Example: the Canadian film Warrendale (1967) by Allan King, set in a school for severely disturbed children, was a classic of cinéma vérité film-making.
a wide-screen filming process that first used three cameras and three projectors to achieve an encompassing view of the subject matter, and was projected on a curved screen of about 160 degrees; it was the first commercially-successful multiple-camera/multiple-screen process.
Examples: This is Cinerama (1952), Cinerama Holiday (1955), Seven Wonders of the World (1955), Search for Paradise (1957), South Seas Adventure (1958), How the West Was Won (1962), and The Wonderful World of the Brothers Grimm (1962).
(clapper (board) or slate)
a small black or white board or slate with a hinged stick on top that displays identifying information for each shot in a movie, and is filmed at the beginning of a take. The board typically contains the working title of the movie, the names of the director, the editor, and the director of photography, the scene and take numbers, the date, and the time. On the top of the clapboard is a hinged wooden stick (called a clapstick or clapper) which is often clapped to provide audio/visual synchronization of the sound with the picture during editing; electronic clappers and synchronization are currently in use instead of the old-fashioned clapboard.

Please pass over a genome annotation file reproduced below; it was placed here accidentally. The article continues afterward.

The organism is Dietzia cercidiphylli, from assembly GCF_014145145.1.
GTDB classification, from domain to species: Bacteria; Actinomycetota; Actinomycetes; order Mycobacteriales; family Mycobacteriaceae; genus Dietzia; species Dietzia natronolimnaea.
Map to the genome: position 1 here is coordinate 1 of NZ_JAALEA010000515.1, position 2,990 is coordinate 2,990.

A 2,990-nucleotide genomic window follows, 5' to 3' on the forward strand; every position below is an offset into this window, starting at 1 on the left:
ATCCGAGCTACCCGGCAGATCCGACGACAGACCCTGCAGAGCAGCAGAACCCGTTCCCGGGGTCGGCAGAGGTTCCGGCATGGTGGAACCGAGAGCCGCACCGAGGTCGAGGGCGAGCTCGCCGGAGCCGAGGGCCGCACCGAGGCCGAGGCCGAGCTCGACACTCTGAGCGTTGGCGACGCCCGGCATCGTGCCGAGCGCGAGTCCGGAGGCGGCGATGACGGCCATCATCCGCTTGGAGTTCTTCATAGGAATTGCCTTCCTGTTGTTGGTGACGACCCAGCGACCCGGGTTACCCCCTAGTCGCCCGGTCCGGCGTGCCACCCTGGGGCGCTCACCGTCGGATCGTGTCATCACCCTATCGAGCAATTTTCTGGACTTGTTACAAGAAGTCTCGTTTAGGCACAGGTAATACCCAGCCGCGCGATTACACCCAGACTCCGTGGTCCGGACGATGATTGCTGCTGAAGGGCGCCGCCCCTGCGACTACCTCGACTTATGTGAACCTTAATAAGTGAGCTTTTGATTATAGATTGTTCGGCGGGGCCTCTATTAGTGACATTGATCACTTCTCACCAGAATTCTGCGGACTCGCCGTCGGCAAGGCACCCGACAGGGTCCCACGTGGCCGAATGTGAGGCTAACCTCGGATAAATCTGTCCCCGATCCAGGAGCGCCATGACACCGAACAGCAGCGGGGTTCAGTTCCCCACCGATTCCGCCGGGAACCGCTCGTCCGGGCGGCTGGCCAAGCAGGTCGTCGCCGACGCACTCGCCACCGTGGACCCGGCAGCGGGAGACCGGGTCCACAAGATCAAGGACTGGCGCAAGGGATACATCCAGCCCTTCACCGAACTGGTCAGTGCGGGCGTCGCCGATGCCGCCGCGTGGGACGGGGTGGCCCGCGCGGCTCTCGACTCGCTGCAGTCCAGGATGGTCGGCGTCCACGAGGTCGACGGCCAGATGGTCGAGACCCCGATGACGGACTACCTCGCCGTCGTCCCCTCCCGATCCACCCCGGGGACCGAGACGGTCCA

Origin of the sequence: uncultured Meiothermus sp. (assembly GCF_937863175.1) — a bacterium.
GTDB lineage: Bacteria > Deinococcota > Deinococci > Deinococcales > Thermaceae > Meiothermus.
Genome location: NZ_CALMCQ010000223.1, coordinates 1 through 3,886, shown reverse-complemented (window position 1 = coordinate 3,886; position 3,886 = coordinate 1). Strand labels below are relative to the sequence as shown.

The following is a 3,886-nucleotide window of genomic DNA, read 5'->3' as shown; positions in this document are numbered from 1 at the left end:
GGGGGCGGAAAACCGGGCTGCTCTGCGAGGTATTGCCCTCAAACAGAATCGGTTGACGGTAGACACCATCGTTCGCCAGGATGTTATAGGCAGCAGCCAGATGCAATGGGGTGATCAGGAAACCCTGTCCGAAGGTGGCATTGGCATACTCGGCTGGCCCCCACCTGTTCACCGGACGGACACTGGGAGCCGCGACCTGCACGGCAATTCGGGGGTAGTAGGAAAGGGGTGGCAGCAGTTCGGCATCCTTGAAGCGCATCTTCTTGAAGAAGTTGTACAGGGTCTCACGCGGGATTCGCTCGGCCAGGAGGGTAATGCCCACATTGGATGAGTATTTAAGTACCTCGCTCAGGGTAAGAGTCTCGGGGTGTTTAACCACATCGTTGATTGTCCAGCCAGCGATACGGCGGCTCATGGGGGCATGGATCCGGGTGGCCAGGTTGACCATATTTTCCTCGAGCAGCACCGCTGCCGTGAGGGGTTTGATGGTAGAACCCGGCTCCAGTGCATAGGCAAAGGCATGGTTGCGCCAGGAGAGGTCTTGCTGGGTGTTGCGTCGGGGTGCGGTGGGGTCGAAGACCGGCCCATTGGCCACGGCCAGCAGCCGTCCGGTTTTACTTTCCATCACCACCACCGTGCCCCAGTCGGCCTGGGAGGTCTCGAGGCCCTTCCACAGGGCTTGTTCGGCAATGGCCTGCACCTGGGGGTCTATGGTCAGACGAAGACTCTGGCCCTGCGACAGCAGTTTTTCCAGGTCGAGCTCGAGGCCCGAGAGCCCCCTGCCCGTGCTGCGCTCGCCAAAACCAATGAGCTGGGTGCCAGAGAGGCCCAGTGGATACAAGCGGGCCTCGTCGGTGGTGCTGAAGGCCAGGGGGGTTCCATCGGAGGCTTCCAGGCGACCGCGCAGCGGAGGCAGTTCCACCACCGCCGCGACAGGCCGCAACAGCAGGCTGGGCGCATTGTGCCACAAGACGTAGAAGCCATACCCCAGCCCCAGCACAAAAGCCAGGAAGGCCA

Example: the clapboard or slate from Hitchcock's Psycho (1960).
refers to the animation of models constructed of clay, putty, plasticine, or other moldable materials, often through stop-motion. Examples: the Wallace & Gromit animated films, and Chicken Run (2000).
slang denoting a 'hit' film  

a film characterized by scenes of great tension, danger, adventure, suspense, or high drama, often climaxing at the end of a film, or at the end of a multi-part serial episode, where the plot ending and the fate of the protagonist(s) are left unresolved; the name was derived from the movie serials of the 1930's where each week the hero (or heroine) was perilously left dangling from a cliff -- with a 'to-be-continued' ending -- to increase interest for the next episode (sequel).

A good example of early movie serial cliffhangers is The Perils of Pauline (1914), from which the term originated; also, The Empire Strikes Back (1980) ended with Lando Calrissian (Billy Dee Williams) and Chewbacca (Peter Mayhew) leaving in the Millenium Falcon to rescue frozen Han Solo (Harrison Ford) - with the unresolved issue between Darth Vader (David Prowse/James Earl Jones) and Luke Skywalker (Mark Hamill) after their climactic duel (Was Vader really Luke's father?)